Every generation has it’s myths. The myth of the millennial generation (born between 1981 and 1996) is one or more of the following: we are lazy, we are too into technology, we are stuck in perpetual adolescence, etc.
The truth is as far from the stories as one can get.
According to the author, the millennial generation (of which I am a part of) is defined by one word: burn out. Between the pressures to succeed in the workplace, create a perfect image online, and keep busy, it is no wonder we are exhausted. Her thesis is that this generation was trained early on by parents and teachers that we are judged solely by our achievements. That pressure was compounded by the Great Recession of 2008. Through no fault of our own, the opportunities for professional and income growth will forever be limited. The job security that previous generations were used to no longer exists.
She further explores the growing mental health crisis, the expectations from social media, and that in spite of how far we have come, women are still doing much of the housework and childcare.
I loved this book. It once and for all puts to bed the ideas of this generation and reveals the facts. We don’t want a handout, we are not glued to our phones, and we are far from lazy. We just want the same chances as our parents and grandparents. The problem is that those chances do not exist in the same way as they did in the past.
The idea of becoming a lawmaker to represent and speak for the voters in your area is a noble one. But not everyone who is elected is worthy of the job they have been hired to do by their constituents.
Minority leader Kevin McCarthy has stated that he will talk to Representative Taylor Greene about her statements. It will be nothing more than a slap on the wrist. She will likely keep her seat on the education committee and be allowed to continue to spew the poisonous lies that are coming out of her mouth.
A slap on the wrist and is the last thing this woman needs. She is entitled to her opinions, as we all are. However, there is a distinct line between one’s cultural/political perspective and making the type of statements she is making. She must be expelled from Congress if we are move on from the chaos and darkness of the last four years.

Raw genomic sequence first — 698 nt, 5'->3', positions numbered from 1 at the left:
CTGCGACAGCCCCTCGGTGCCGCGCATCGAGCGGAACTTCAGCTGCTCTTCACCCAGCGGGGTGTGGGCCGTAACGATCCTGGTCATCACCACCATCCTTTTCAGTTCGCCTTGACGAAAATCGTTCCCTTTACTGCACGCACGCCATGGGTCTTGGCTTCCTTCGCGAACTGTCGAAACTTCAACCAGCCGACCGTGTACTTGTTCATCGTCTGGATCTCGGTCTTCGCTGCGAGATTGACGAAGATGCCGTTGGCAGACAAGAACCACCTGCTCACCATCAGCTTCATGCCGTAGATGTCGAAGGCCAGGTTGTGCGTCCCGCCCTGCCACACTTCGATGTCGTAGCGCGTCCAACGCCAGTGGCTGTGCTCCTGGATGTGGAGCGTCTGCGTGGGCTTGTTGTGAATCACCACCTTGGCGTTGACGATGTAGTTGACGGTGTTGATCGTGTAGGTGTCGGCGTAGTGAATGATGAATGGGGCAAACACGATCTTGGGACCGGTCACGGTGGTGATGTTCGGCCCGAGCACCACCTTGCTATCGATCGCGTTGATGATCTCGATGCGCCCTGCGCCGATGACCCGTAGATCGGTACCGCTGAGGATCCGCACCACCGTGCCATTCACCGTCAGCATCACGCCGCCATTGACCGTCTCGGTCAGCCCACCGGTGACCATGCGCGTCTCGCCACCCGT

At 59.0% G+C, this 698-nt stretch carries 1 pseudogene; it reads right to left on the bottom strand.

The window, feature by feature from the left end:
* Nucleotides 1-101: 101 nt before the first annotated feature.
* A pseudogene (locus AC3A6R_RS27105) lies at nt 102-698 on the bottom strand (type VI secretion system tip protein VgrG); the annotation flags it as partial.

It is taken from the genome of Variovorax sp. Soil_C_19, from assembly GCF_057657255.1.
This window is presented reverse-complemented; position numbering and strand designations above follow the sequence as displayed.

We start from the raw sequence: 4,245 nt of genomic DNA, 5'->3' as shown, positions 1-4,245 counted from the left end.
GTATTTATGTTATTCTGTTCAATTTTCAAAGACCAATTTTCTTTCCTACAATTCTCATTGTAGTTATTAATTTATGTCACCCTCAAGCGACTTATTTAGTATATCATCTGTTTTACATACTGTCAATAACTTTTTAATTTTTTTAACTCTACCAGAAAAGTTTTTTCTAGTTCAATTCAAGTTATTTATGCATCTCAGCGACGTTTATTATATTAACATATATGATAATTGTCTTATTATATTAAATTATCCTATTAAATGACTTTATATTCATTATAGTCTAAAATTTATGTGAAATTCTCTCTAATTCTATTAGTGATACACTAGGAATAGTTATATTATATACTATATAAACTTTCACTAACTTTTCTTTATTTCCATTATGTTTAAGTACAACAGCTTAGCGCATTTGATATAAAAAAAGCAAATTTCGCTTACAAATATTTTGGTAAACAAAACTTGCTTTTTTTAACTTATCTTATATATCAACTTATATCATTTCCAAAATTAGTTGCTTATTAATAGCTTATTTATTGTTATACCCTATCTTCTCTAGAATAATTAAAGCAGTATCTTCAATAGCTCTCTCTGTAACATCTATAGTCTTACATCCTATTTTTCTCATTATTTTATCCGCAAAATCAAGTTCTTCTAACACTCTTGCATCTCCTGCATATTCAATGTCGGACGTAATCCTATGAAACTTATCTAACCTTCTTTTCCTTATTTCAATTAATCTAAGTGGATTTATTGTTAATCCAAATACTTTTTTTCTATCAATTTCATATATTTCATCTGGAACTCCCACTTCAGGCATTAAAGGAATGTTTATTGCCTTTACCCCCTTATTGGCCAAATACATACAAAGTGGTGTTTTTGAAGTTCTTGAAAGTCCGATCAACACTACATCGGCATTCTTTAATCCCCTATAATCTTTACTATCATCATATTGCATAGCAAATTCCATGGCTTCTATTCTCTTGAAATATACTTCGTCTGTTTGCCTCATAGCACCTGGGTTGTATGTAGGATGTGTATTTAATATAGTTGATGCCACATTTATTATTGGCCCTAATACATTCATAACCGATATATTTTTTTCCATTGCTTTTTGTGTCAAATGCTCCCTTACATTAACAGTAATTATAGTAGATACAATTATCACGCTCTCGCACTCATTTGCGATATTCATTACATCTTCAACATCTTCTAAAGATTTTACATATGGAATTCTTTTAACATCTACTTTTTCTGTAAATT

*For the foreseeable future, some Character Review posts may not be published every Thursday as they have in the past.
*Warning: This post contains spoilers about the characters from the television series World on Fire. Read at your own risk if you have not watched the show.
There is something to be said about a well written, human character. They leap off the page and speak to us as if they were right in front of us, as flesh and blood human beings, instead of fictional creations. When facing an invading army, one usually has two choices: give into what seems to be inevitable or fight for your family, your home, and your nation. On World on Fire, Grzegorz Tomaszeski (Mateusz Więcławek) is introduced to the audience as a young man who wants his father’s approval. He will soon earn in a way that will forever change the course of his life.
When the Germans invade Poland, Grzegorz joins his father and other men at Danzig to prevent the Nazis from entering the country. Their attempts, as history tell us, is not a success. After watching his father being killed by German soldiers, Grzegorz quickly learns about the harsh nature of war. Finding a father figure in fellow fighter Konrad, they plan to get out of Poland and Europe in general. But that journey will be far from easy and they can only pray that they survive.
To sum it up: War has a way of forcing us to grow up quickly as few things can. Grzegorz’s time as young man ignorant of the world around him ends in Danzig. Now fully understanding what he must do, he knows that he has no choice. It is one of those truths about being an adult that can only be learned the hard way.
Dating, as we know it to be, is not as simple as it appears. Though some may find their potential love/spouse/life partner early on, others have to go through several relationships before finding that person.
Soon By You premiered in 2016. Taking place in New York City, it is sort of an Modern Orthodox Jewish version of Friends. The series follows a group of twenty somethings who are trying to find their bashert (soulmate) while juggling every other aspect of life.
Written by Leah Gottfried (who is also the series’ director), Danny Hoffman, and Uri Westrich, this YouTube web series is charming and entertaining. While it uses the rom-com narrative tropes and characters are used as the backbone, they are flipped in a way that does not feel predictable or boring.